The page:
Winstrike's tactical coach pipsoN: "We got a four-day break at most, we were preparing for the Minor all the time"
Our first interview from the CIS Minor is with Winstrike's tactical coach Daniil "pipsoN" Mescheryakov, who walked us through the team's evolution since the lineup's creation in October and discussed their competition at the Minor.
Winstrike are through to the playoffs from first place in Group B, where they first defeated Runtime 16-6 on Dust2 before coming back from a 0-1 score in the series and 6-11 on the second map, Cache, against AVANGAR.
After the match, we sat down with their tactical/assistant coach pipsoN, to find out how the revised lineup has progressed since its creation and how they see their competition at the tournament.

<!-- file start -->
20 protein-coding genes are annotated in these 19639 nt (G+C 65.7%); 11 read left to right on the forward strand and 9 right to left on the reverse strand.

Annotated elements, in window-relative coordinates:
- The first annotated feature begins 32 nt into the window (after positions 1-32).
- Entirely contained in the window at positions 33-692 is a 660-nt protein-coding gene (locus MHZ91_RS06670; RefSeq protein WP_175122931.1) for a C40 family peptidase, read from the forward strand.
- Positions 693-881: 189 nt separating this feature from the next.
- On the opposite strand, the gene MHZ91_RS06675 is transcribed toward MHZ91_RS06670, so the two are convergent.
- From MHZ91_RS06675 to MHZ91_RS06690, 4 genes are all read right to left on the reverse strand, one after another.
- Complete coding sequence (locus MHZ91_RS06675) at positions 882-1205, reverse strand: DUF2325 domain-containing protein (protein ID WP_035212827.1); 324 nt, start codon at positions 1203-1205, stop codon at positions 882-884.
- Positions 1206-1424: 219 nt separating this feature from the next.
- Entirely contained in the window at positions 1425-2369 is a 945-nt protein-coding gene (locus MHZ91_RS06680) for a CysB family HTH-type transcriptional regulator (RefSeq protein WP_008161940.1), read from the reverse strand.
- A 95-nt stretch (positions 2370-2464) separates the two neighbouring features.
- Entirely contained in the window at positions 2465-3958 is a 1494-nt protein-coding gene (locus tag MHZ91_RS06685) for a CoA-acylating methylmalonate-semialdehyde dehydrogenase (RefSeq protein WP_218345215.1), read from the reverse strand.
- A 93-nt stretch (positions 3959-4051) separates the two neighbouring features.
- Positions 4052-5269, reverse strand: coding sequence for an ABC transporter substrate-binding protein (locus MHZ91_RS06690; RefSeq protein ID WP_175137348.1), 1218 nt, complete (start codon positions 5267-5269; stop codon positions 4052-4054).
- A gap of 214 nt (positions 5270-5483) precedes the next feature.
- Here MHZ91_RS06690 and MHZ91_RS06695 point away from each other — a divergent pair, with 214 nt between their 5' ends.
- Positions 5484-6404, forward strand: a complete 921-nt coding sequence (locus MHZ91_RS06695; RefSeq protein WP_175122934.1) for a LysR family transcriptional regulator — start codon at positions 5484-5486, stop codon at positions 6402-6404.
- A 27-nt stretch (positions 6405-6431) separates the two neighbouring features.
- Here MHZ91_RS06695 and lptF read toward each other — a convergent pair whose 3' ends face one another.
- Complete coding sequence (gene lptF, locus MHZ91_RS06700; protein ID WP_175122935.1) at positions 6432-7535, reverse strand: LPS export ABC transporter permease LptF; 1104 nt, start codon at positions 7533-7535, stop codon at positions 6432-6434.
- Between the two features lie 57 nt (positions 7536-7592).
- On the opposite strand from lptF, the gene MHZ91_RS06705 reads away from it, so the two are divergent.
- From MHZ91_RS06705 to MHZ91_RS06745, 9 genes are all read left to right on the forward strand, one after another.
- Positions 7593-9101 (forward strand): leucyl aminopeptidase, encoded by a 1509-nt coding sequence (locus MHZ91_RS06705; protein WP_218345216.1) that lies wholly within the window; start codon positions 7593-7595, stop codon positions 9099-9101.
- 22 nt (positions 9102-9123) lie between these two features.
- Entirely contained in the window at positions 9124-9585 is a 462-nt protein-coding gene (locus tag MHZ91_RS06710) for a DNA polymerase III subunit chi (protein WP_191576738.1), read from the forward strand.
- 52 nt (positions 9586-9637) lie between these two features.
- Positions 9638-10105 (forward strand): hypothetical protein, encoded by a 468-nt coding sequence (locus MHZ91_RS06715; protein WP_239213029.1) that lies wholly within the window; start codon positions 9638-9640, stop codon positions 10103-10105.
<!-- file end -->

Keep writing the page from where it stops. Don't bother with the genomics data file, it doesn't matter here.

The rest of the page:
Can you first tell me about when and how you came into the team?
Firstly, when Winstrike approached WorldEdit and wayLander and they accepted it, we had played in the same team, we tried to gather a team and stuff like that, so in the wake of that, they offered me to become their tactical coach. That's the time when I joined, like a week after wayLander and WorldEdit joined the team.
How does this team work from a role perspective and in terms of playstyle?
We discussed every single playstyle we approach on the maps, so we are able to change our playstyles during the matches if something goes wrong. It's become way more complex, way more complicated, way more tactical, there is not as much freedom as there had been before in the team. We decided to change the style we play totally compared to how they had played before when they had played with more freedom, right now we are playing with more structure.
How does that compare to the rest of the CIS scene, which is known to be fairly aggressive? Would you say you're unique in that way at this level in the region?